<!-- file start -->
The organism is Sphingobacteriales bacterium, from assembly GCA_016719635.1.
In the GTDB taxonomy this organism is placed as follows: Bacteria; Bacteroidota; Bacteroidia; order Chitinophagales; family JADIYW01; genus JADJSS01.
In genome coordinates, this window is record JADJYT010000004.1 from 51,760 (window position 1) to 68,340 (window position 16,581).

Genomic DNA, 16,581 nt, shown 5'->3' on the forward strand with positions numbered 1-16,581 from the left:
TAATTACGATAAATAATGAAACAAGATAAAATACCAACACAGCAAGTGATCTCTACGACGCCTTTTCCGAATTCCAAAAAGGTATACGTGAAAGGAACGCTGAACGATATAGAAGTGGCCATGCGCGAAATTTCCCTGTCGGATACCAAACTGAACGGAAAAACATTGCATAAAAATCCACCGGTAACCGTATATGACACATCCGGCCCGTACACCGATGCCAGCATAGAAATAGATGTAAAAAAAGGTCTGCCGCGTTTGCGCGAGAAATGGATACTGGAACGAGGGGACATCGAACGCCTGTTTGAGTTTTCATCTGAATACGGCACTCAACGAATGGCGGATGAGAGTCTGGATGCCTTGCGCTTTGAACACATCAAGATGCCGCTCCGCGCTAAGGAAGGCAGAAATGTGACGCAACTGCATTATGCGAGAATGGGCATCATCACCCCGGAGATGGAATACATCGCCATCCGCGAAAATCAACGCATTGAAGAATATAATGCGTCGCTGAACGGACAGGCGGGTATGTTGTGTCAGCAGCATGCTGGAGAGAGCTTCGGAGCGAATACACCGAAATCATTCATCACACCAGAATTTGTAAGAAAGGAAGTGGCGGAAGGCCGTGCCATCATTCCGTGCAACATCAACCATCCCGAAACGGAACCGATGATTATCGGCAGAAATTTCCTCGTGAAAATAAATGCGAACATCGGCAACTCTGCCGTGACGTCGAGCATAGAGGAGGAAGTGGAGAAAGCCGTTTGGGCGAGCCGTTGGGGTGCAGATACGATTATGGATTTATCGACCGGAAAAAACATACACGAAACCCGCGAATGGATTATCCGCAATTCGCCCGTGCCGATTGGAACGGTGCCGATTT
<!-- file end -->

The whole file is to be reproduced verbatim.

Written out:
The organism is Sphingobacteriales bacterium, from assembly GCA_016719635.1.
In the GTDB taxonomy this organism is placed as follows: Bacteria; Bacteroidota; Bacteroidia; order Chitinophagales; family JADIYW01; genus JADJSS01.
In genome coordinates, this window is record JADJYT010000004.1 from 51,760 (window position 1) to 68,340 (window position 16,581).

Genomic DNA, 16,581 nt, shown 5'->3' on the forward strand with positions numbered 1-16,581 from the left:
TAATTACGATAAATAATGAAACAAGATAAAATACCAACACAGCAAGTGATCTCTACGACGCCTTTTCCGAATTCCAAAAAGGTATACGTGAAAGGAACGCTGAACGATATAGAAGTGGCCATGCGCGAAATTTCCCTGTCGGATACCAAACTGAACGGAAAAACATTGCATAAAAATCCACCGGTAACCGTATATGACACATCCGGCCCGTACACCGATGCCAGCATAGAAATAGATGTAAAAAAAGGTCTGCCGCGTTTGCGCGAGAAATGGATACTGGAACGAGGGGACATCGAACGCCTGTTTGAGTTTTCATCTGAATACGGCACTCAACGAATGGCGGATGAGAGTCTGGATGCCTTGCGCTTTGAACACATCAAGATGCCGCTCCGCGCTAAGGAAGGCAGAAATGTGACGCAACTGCATTATGCGAGAATGGGCATCATCACCCCGGAGATGGAATACATCGCCATCCGCGAAAATCAACGCATTGAAGAATATAATGCGTCGCTGAACGGACAGGCGGGTATGTTGTGTCAGCAGCATGCTGGAGAGAGCTTCGGAGCGAATACACCGAAATCATTCATCACACCAGAATTTGTAAGAAAGGAAGTGGCGGAAGGCCGTGCCATCATTCCGTGCAACATCAACCATCCCGAAACGGAACCGATGATTATCGGCAGAAATTTCCTCGTGAAAATAAATGCGAACATCGGCAACTCTGCCGTGACGTCGAGCATAGAGGAGGAAGTGGAGAAAGCCGTTTGGGCGAGCCGTTGGGGTGCAGATACGATTATGGATTTATCGACCGGAAAAAACATACACGAAACCCGCGAATGGATTATCCGCAATTCGCCCGTGCCGATTGGAACGGTGCCGATTT